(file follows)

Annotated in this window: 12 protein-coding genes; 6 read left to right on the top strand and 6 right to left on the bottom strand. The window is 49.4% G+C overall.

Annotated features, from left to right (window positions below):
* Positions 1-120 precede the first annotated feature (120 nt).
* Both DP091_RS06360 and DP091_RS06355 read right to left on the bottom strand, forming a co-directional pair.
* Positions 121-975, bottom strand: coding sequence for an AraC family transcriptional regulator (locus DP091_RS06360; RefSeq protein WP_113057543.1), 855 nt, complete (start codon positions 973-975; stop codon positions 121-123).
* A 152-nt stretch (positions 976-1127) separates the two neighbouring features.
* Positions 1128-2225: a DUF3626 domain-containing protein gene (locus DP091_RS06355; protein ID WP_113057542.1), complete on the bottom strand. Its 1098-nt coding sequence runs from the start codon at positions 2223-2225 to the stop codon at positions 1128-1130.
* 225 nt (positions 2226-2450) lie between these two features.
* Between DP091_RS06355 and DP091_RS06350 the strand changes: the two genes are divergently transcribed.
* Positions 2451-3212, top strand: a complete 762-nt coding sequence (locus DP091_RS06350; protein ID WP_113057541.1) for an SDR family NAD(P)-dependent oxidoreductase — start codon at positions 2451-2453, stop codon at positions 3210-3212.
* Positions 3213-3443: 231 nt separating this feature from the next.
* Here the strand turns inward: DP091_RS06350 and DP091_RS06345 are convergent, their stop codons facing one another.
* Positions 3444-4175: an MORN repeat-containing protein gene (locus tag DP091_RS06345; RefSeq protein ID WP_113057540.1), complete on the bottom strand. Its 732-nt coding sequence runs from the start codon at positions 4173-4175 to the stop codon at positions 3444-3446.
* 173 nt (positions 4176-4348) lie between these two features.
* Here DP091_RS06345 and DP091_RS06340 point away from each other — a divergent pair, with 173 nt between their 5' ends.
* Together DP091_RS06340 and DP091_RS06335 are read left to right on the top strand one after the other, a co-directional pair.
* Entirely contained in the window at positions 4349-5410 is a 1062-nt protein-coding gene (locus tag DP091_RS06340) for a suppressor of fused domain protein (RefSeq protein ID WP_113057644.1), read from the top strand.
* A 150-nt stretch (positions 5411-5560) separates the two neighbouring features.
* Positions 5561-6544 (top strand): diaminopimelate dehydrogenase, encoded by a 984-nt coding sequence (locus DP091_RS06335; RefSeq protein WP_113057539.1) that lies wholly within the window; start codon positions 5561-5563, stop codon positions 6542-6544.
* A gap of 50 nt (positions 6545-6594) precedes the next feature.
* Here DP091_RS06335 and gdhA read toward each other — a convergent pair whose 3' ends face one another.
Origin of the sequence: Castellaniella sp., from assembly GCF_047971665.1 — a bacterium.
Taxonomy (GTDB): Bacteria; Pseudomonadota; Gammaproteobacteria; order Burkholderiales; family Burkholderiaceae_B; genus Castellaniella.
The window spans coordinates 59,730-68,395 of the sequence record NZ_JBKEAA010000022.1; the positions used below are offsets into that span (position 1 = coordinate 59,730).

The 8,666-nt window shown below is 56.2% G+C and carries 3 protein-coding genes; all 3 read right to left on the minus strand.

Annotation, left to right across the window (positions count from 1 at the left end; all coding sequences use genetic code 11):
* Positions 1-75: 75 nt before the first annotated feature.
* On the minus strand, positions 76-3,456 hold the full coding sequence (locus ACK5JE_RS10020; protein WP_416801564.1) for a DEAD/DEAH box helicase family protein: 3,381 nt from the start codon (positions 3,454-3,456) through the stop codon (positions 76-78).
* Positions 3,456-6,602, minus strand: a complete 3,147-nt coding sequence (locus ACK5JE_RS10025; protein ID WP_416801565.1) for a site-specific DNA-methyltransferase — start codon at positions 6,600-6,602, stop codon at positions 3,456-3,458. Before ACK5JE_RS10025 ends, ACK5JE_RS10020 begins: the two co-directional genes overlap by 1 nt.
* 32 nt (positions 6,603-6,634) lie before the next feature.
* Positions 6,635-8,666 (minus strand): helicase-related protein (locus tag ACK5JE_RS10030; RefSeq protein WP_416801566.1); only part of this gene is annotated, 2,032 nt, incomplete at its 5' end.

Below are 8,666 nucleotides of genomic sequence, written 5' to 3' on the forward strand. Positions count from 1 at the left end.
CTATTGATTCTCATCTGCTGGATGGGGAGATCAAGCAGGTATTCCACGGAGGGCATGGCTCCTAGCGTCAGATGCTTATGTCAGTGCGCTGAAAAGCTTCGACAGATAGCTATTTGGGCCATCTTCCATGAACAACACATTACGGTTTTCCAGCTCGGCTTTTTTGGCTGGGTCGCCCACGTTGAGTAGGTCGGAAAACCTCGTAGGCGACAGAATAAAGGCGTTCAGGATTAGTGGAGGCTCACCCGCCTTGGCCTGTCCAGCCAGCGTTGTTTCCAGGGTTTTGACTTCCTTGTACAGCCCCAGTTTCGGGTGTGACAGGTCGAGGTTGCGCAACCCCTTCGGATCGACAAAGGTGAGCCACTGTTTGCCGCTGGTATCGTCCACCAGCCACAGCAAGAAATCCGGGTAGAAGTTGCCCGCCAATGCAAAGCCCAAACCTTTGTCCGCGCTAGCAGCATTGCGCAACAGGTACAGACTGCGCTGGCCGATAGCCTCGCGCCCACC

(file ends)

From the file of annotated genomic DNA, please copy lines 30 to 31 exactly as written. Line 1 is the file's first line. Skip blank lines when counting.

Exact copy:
* 32 nt (positions 6,603-6,634) lie before the next feature.
* Positions 6,635-8,666 (minus strand): helicase-related protein (locus tag ACK5JE_RS10030; RefSeq protein WP_416801566.1); only part of this gene is annotated, 2,032 nt, incomplete at its 5' end.